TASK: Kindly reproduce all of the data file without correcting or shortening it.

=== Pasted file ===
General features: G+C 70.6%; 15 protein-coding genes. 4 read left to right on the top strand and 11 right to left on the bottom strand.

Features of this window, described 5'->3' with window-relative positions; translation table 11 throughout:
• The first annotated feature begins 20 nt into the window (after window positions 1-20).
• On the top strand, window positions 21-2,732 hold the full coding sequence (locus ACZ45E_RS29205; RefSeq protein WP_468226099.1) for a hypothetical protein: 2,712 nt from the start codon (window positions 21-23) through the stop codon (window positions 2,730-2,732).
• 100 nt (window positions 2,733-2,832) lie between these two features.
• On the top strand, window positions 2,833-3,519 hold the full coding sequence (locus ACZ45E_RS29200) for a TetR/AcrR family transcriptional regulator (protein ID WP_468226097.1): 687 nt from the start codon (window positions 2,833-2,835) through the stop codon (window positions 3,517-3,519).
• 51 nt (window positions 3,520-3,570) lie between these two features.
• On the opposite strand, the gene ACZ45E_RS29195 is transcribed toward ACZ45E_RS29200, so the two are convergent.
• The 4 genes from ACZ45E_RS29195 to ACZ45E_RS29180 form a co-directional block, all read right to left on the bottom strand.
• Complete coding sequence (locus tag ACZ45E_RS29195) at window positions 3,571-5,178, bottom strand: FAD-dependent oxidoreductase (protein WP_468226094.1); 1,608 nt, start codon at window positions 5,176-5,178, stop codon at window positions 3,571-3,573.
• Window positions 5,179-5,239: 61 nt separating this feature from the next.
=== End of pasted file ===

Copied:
General features: G+C 70.6%; 15 protein-coding genes. 4 read left to right on the top strand and 11 right to left on the bottom strand.

Features of this window, described 5'->3' with window-relative positions; translation table 11 throughout:
• The first annotated feature begins 20 nt into the window (after window positions 1-20).
• On the top strand, window positions 21-2,732 hold the full coding sequence (locus ACZ45E_RS29205; RefSeq protein WP_468226099.1) for a hypothetical protein: 2,712 nt from the start codon (window positions 21-23) through the stop codon (window positions 2,730-2,732).
• 100 nt (window positions 2,733-2,832) lie between these two features.
• On the top strand, window positions 2,833-3,519 hold the full coding sequence (locus ACZ45E_RS29200) for a TetR/AcrR family transcriptional regulator (protein ID WP_468226097.1): 687 nt from the start codon (window positions 2,833-2,835) through the stop codon (window positions 3,517-3,519).
• 51 nt (window positions 3,520-3,570) lie between these two features.
• On the opposite strand, the gene ACZ45E_RS29195 is transcribed toward ACZ45E_RS29200, so the two are convergent.
• The 4 genes from ACZ45E_RS29195 to ACZ45E_RS29180 form a co-directional block, all read right to left on the bottom strand.
• Complete coding sequence (locus tag ACZ45E_RS29195) at window positions 3,571-5,178, bottom strand: FAD-dependent oxidoreductase (protein WP_468226094.1); 1,608 nt, start codon at window positions 5,176-5,178, stop codon at window positions 3,571-3,573.
• Window positions 5,179-5,239: 61 nt separating this feature from the next.